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How BBI tackles exclusivity and winner-takes-all
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|How BBI tackles exclusivity and winner-takes-all by Kenyans247(1): Fri 06, November, 2020 01:15am|
What you need to know:
On February 8 last year, Deputy President William Ruto gave a keynote speech at Chatham House, London, that touched on Kenya’s national unity and regional integration, including constitutional change.
Having listened to Dr Ruto at the Bomas of Kenya launch of the Building Bridges Initiative (BBI) report, methinks it behoves us to separate the wheat from the chaff on its two contentious proposals.
In London, the DP acknowledged that, as much as the 2010 Constitution had brought much political and economic change, many Kenyans still had serious concerns on “the fundamental normative architecture of the Constitution”. By this he meant our ‘winner-take-all’ elections and exclusivity. But he may not know they are independent concepts.
Factors in his proposals
He took issue with how it structures the Executive and deals with the Opposition: “The current formulation undermines the Executive accountability and saddles our democracy with a headless, incoherent and dysfunctional opposition. The Constitution, neither recognises nor creates the functions of the official Opposition. It is not proper that the leader of a party gathering the second-highest votes has no formal constitutional role”.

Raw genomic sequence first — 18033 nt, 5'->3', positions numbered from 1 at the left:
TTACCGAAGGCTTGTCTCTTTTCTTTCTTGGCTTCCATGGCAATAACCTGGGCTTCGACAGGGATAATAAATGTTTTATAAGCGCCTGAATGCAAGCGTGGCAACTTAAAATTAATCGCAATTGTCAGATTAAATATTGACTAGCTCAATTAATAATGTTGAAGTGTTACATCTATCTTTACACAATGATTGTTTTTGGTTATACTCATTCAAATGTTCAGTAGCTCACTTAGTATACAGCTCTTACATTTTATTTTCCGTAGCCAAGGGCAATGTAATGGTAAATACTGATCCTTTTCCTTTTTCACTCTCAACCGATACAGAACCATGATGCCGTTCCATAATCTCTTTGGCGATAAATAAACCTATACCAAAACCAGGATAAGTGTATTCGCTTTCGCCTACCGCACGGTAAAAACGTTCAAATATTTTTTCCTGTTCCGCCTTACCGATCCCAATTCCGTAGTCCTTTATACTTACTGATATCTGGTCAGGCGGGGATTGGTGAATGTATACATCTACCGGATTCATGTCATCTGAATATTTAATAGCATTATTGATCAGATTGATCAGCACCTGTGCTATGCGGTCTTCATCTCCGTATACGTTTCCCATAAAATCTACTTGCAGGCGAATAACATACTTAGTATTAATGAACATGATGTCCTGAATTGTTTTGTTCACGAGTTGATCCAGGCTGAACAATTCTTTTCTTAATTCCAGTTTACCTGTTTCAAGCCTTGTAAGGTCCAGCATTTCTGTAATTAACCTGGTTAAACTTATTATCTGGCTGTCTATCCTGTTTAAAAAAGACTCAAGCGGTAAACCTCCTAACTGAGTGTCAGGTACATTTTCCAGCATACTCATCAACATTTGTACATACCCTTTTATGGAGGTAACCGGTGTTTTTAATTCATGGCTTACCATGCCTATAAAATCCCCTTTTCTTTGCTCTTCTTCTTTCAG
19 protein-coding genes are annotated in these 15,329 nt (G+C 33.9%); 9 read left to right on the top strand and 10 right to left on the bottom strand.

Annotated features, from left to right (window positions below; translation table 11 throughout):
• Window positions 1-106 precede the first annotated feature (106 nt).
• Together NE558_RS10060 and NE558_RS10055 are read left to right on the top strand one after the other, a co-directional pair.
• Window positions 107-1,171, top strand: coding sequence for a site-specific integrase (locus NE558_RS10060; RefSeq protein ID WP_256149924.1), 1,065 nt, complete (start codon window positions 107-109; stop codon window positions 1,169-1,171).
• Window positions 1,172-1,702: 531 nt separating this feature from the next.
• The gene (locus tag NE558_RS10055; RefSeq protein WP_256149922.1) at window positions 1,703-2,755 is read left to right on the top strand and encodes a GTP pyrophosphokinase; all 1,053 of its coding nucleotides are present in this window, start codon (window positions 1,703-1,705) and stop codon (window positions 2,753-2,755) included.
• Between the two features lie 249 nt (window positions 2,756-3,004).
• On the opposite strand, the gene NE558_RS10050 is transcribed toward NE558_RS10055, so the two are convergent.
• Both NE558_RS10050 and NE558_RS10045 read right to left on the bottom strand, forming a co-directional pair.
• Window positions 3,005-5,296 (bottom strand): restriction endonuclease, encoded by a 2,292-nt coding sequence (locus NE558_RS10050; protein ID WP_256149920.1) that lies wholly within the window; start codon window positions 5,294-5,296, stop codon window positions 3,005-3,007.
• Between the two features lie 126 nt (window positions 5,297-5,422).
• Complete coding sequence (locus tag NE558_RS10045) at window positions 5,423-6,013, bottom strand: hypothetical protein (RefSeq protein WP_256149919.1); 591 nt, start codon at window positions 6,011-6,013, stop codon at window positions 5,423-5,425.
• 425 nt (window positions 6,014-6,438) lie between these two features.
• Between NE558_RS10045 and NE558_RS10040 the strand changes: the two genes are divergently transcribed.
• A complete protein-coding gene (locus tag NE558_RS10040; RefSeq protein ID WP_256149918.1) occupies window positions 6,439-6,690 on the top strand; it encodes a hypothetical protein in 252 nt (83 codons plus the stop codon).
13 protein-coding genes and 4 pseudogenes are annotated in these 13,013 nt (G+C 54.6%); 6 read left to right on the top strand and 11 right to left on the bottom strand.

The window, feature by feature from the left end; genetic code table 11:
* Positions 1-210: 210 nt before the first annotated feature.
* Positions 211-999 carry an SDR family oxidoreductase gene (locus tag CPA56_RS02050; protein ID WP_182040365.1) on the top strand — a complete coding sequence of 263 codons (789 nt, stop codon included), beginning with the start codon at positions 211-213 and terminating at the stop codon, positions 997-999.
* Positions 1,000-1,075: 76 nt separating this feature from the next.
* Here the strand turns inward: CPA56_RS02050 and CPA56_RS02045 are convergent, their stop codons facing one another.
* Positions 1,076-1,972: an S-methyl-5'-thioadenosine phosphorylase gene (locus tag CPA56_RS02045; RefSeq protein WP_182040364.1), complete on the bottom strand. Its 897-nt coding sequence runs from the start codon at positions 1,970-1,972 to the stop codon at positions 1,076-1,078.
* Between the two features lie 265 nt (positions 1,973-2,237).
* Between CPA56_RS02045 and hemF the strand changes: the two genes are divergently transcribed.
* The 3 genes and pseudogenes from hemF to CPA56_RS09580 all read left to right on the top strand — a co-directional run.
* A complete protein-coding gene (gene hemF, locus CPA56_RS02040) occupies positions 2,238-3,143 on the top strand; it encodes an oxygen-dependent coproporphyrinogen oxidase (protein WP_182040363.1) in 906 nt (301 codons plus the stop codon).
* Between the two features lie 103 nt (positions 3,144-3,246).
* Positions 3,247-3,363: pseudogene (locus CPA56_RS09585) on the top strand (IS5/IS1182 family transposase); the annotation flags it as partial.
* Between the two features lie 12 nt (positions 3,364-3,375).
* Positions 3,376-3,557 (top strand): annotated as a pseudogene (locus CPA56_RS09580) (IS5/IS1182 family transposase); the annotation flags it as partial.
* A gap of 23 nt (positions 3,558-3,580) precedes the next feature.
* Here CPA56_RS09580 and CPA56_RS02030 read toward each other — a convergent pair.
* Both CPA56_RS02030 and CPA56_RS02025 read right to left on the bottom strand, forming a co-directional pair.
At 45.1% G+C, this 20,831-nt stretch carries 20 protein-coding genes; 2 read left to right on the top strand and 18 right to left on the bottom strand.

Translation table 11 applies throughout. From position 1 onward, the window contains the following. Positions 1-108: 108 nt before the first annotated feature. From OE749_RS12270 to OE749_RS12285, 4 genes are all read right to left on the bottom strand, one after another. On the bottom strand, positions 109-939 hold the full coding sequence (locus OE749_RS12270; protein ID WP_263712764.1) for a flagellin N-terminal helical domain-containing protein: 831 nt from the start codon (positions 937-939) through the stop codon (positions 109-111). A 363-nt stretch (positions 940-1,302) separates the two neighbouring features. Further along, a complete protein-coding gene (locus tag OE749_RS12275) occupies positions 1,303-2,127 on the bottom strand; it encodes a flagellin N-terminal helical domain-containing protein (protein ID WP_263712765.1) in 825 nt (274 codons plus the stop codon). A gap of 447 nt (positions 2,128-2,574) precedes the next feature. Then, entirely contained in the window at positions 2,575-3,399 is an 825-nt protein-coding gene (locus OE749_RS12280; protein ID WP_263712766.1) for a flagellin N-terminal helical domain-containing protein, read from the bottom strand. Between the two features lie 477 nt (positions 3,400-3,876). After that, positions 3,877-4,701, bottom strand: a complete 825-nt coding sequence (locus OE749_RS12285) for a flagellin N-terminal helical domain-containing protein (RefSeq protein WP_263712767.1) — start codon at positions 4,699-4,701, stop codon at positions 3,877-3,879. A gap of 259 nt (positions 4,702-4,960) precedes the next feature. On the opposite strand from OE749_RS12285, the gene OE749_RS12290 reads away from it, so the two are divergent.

He had criticised proposals like the creation of the office of Prime Minister and two deputies but proposed a constitutional position of Leader of the Official Opposition in the National Assembly.
But at Bomas on October 26, the DP ditched his Chatham House position. First, he didn’t acknowledge that BBI factors in some of his proposals and seemed to have forgotten or abandoned his operational definition of winner-takes-all. Further, knowingly or unknowingly, he wrongly argued that a Premier won’t cure winner-takes-it all and that the discussion on inclusivity must include the poor.
There’s a need for clarification here. First, a PM and two deputies does not deal with the winner-takes-all problem. This position, hence expanding the Executive, deals with inclusivity. With the expansion, BBI is alive to the fact that ours is a deeply divided society that needs a representative Executive.
This Executive won’t accommodate everyone but at least it will comprise more than what we have. And this is different from economic empowerment. Bringing in and equating the discussion of economic empowerment with inclusivity at the national level will only but poison the well.
Secondly, winner-takes-all is dealt with through the creation of the office of the Opposition leader. The reality of our politics is that more than 90 per cent of the votes cast in a presidential election are shared between the winner and the runner-up.
Therefore, assigning the candidate who garners the second-highest votes in a presidential poll a constitutional mandate, and not leaving him or her high and dry on the streets, in our case, deals with the challenge of winner-takes-all in our elections.
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